Chemical provider LANXESS and automotive supplier Kautex Textron say they have proven the feasibility of the plastic polyamide 6 for high-voltage battery enclosures in EVs.
The companies jointly developed a 1.4-meter demonstrator composed of a polyamide 6-based composite called Tepex dynalite 102-RGUD600 in crash-relevant areas, along with the polyamide 6 compound Durethan B24CMH2.0. Kautex Textron engineered, designed and manufactured the demonstrator.
“Calculations revealed that the carbon footprint of the plastic enclosure is over 40 percent smaller compared to an aluminum design,” says Project Manager of e-Powertrain at LANXESS Dr. Christopher Hoefs. “The lower energy use in the production of polyamide 6 compared with metal as well as other factors—such as the omission of time-consuming cathodic dip painting to prevent corrosion where steel is used—help to minimize the carbon footprint.”
“The near-series demonstrator passes all mechanical and thermal tests that are relevant for such enclosures,” says Hoefs. “Also, solutions for the thermal management and leak tightness of the enclosure, for example, have been developed. This all has proven the technical feasibility of these safety components, which are complex and subject to high levels of stress.”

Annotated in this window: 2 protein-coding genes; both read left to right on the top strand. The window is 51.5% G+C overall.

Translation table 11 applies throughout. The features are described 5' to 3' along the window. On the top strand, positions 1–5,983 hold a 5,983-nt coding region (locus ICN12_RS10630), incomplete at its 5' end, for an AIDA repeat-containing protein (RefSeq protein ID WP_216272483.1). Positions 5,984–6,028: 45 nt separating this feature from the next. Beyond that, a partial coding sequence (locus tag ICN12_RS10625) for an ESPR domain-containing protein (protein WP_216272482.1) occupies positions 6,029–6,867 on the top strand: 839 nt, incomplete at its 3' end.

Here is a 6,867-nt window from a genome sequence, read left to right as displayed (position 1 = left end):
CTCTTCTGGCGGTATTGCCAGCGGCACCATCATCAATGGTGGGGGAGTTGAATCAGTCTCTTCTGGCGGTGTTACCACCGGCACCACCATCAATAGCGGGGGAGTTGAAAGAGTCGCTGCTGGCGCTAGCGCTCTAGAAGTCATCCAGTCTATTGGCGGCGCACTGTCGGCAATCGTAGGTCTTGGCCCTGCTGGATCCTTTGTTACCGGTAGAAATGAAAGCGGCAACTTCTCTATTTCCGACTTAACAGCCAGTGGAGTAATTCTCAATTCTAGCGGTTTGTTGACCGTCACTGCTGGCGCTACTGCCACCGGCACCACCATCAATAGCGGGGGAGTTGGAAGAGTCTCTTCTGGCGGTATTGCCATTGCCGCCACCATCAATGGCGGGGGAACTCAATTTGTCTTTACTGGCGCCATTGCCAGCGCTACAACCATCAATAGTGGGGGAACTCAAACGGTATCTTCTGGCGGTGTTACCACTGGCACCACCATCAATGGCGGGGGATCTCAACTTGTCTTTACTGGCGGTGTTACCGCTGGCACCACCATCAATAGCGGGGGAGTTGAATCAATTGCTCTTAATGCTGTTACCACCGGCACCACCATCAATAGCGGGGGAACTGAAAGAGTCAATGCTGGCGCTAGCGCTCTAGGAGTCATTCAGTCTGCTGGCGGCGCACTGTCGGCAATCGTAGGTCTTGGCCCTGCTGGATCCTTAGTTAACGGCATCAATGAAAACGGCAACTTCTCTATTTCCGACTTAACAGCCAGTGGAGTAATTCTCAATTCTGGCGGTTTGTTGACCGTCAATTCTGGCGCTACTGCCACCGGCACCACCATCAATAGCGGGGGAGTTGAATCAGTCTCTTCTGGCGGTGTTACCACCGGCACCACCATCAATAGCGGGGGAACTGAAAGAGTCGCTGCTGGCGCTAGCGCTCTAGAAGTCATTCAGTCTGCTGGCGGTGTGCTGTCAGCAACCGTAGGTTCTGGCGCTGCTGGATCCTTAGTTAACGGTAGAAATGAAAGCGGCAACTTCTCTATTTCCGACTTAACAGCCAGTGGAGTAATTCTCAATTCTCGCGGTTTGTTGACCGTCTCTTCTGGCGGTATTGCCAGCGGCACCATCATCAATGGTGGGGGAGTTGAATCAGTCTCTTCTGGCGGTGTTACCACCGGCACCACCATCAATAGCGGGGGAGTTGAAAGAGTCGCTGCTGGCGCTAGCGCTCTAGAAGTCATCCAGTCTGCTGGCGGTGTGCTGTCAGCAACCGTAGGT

LANXESS also says “an enclosure prototype is being road-tested in a test vehicle to verify its suitability for daily use.”
“We are currently jointly tackling the first series-production development projects with automotive manufacturers in order to implement the new technology in series production,” says Director of Product Development at Kautex Textron Felix Haas.